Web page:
·       Establishment of program plans to support Agile development within the larger program context.  Within a development program, it is often the case that Agile will be used only for a portion of the development effort.  When that is the case, the program plan and supporting plans (SEMP, SDP, Master Test Plan, etc) need to define how the Agile activities will interact with and support the rest of the program.  This includes defining how requirements traceability will be handled, how the Agile products will be integrated with the rest of the system, what the Agile role is in program reviews, and how interfaces between Agile and non-Agile components will be managed.  See Agile Estimate and Planning Quick Reference Sheet.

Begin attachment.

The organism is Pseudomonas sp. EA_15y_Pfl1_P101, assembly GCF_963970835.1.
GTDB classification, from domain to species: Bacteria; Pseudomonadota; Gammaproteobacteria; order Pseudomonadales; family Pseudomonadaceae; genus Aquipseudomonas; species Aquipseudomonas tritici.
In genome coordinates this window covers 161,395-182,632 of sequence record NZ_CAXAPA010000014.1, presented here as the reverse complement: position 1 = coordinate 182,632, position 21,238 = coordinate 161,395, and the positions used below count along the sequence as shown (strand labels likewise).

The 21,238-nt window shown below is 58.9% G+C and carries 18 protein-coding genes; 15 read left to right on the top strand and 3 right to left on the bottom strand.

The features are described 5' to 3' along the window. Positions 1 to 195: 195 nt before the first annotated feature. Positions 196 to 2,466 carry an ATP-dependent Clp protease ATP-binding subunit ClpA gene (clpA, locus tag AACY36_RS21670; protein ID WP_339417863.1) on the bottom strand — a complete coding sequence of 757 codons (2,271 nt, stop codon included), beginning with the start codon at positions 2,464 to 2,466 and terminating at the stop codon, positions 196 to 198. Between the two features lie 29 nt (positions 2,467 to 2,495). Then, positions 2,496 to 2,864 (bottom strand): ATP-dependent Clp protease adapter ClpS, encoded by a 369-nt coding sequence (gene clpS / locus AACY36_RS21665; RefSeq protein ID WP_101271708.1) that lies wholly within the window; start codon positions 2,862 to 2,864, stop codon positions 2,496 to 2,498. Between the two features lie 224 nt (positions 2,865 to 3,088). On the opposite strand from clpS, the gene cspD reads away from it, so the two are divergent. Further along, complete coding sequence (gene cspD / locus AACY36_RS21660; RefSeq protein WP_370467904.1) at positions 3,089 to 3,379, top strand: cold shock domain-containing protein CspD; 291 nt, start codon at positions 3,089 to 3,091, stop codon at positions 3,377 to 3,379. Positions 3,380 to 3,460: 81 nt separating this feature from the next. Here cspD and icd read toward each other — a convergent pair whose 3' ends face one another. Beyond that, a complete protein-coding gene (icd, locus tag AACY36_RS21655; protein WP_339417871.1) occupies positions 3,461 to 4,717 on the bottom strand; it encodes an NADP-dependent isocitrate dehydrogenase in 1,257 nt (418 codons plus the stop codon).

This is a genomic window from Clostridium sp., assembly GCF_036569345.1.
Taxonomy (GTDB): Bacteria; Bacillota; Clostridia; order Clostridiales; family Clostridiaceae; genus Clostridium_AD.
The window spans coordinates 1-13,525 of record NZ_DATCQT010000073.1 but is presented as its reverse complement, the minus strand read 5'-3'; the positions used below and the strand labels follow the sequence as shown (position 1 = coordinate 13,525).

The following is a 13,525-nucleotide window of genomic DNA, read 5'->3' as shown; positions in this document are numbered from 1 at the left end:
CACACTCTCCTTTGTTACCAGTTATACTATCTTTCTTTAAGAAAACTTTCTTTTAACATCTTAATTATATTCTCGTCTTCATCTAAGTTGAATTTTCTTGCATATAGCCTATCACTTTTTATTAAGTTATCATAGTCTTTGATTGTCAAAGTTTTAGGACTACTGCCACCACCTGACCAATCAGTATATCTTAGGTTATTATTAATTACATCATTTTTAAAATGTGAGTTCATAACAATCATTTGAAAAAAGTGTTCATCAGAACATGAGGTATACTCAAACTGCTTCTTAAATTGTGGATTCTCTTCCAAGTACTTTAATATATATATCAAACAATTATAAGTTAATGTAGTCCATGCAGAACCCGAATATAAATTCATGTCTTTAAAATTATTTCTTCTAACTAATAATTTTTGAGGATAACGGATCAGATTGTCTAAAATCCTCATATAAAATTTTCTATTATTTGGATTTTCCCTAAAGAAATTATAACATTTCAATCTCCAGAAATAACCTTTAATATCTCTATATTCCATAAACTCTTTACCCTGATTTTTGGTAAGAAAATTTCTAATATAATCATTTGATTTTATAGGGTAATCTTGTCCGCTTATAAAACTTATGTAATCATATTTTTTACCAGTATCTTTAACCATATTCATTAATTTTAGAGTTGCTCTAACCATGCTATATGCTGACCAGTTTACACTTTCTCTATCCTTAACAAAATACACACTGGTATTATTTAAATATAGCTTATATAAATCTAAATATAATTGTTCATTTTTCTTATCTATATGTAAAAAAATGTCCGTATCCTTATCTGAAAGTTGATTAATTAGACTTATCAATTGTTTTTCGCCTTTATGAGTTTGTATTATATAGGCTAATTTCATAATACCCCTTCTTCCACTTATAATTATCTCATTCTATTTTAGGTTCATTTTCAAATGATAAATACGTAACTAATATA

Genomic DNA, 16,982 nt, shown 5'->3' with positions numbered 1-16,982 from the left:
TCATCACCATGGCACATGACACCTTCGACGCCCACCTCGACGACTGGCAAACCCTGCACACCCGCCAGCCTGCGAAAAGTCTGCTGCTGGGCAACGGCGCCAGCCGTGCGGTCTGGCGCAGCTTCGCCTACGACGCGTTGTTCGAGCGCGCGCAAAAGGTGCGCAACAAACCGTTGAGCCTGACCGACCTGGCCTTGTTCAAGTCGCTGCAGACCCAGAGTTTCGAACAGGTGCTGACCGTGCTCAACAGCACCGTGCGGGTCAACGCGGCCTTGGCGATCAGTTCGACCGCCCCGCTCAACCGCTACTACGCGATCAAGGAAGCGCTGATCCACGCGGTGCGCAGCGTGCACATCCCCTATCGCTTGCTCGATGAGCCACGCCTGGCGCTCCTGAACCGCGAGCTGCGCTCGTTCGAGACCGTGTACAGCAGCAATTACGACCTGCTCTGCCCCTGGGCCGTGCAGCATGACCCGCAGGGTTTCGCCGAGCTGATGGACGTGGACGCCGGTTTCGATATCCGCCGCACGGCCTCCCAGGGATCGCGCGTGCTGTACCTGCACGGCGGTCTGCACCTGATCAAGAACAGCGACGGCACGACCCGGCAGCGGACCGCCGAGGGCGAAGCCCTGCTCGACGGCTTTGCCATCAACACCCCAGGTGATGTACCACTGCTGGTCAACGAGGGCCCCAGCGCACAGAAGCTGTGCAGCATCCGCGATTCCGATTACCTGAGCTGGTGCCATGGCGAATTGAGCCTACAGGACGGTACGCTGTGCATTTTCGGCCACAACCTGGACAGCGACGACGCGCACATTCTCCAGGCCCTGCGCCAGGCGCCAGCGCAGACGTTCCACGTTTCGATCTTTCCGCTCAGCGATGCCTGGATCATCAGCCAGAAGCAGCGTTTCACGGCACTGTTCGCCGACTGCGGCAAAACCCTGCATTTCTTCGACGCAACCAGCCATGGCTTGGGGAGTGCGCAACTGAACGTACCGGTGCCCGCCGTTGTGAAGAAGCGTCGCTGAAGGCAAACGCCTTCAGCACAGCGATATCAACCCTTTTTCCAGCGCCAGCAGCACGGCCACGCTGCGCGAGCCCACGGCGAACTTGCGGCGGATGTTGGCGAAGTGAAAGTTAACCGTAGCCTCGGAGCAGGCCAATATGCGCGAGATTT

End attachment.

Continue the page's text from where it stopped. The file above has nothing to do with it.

·       Establishment of a system architecture definition. With only a single small team, it is common to establish the system architecture during the first iteration, and refine it over time.  On larger programs, it is recommended that a system architecture be created to define the major components of the system and the boundaries within which the individual Agile teams will work prior to beginning iterative work by multiple teams.  The initial architecture will still evolve over time, but that evolution must be managed across the teams more formally than if there is only a single team.